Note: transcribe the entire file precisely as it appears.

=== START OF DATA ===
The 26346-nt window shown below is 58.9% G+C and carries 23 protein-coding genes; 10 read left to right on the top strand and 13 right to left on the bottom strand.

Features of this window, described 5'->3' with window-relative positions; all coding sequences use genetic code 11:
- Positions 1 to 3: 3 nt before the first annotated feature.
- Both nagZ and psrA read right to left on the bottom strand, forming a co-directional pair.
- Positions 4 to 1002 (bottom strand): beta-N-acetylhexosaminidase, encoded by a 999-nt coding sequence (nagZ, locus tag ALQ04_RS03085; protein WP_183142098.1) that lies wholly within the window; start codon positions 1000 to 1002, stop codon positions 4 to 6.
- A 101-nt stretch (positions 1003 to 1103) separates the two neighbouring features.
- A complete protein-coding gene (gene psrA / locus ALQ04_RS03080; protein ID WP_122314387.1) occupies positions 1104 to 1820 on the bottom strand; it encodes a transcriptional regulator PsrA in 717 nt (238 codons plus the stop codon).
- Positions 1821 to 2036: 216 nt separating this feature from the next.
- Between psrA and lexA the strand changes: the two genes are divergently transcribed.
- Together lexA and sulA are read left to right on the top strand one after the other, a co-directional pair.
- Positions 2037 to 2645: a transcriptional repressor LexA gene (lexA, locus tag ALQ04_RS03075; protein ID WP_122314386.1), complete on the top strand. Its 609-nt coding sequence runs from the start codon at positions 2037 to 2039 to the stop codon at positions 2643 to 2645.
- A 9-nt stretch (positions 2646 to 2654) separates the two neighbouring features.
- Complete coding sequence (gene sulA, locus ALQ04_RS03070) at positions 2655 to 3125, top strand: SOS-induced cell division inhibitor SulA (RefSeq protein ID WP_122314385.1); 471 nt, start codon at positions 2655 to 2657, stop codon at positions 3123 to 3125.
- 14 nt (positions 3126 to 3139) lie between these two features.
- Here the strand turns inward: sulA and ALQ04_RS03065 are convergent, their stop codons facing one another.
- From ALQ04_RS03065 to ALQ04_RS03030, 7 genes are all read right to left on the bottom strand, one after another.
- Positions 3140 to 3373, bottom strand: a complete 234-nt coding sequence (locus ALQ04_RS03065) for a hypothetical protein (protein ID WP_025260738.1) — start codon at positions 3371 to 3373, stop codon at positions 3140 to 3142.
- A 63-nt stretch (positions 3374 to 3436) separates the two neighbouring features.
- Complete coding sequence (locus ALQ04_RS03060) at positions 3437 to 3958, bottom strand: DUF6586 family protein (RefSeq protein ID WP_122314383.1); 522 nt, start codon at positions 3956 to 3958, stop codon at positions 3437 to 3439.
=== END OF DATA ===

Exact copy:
The 26346-nt window shown below is 58.9% G+C and carries 23 protein-coding genes; 10 read left to right on the top strand and 13 right to left on the bottom strand.

Features of this window, described 5'->3' with window-relative positions; all coding sequences use genetic code 11:
- Positions 1 to 3: 3 nt before the first annotated feature.
- Both nagZ and psrA read right to left on the bottom strand, forming a co-directional pair.
- Positions 4 to 1002 (bottom strand): beta-N-acetylhexosaminidase, encoded by a 999-nt coding sequence (nagZ, locus tag ALQ04_RS03085; protein WP_183142098.1) that lies wholly within the window; start codon positions 1000 to 1002, stop codon positions 4 to 6.
- A 101-nt stretch (positions 1003 to 1103) separates the two neighbouring features.
- A complete protein-coding gene (gene psrA / locus ALQ04_RS03080; protein ID WP_122314387.1) occupies positions 1104 to 1820 on the bottom strand; it encodes a transcriptional regulator PsrA in 717 nt (238 codons plus the stop codon).
- Positions 1821 to 2036: 216 nt separating this feature from the next.
- Between psrA and lexA the strand changes: the two genes are divergently transcribed.
- Together lexA and sulA are read left to right on the top strand one after the other, a co-directional pair.
- Positions 2037 to 2645: a transcriptional repressor LexA gene (lexA, locus tag ALQ04_RS03075; protein ID WP_122314386.1), complete on the top strand. Its 609-nt coding sequence runs from the start codon at positions 2037 to 2039 to the stop codon at positions 2643 to 2645.
- A 9-nt stretch (positions 2646 to 2654) separates the two neighbouring features.
- Complete coding sequence (gene sulA, locus ALQ04_RS03070) at positions 2655 to 3125, top strand: SOS-induced cell division inhibitor SulA (RefSeq protein ID WP_122314385.1); 471 nt, start codon at positions 2655 to 2657, stop codon at positions 3123 to 3125.
- 14 nt (positions 3126 to 3139) lie between these two features.
- Here the strand turns inward: sulA and ALQ04_RS03065 are convergent, their stop codons facing one another.
- From ALQ04_RS03065 to ALQ04_RS03030, 7 genes are all read right to left on the bottom strand, one after another.
- Positions 3140 to 3373, bottom strand: a complete 234-nt coding sequence (locus ALQ04_RS03065) for a hypothetical protein (protein ID WP_025260738.1) — start codon at positions 3371 to 3373, stop codon at positions 3140 to 3142.
- A 63-nt stretch (positions 3374 to 3436) separates the two neighbouring features.
- Complete coding sequence (locus ALQ04_RS03060) at positions 3437 to 3958, bottom strand: DUF6586 family protein (RefSeq protein ID WP_122314383.1); 522 nt, start codon at positions 3956 to 3958, stop codon at positions 3437 to 3439.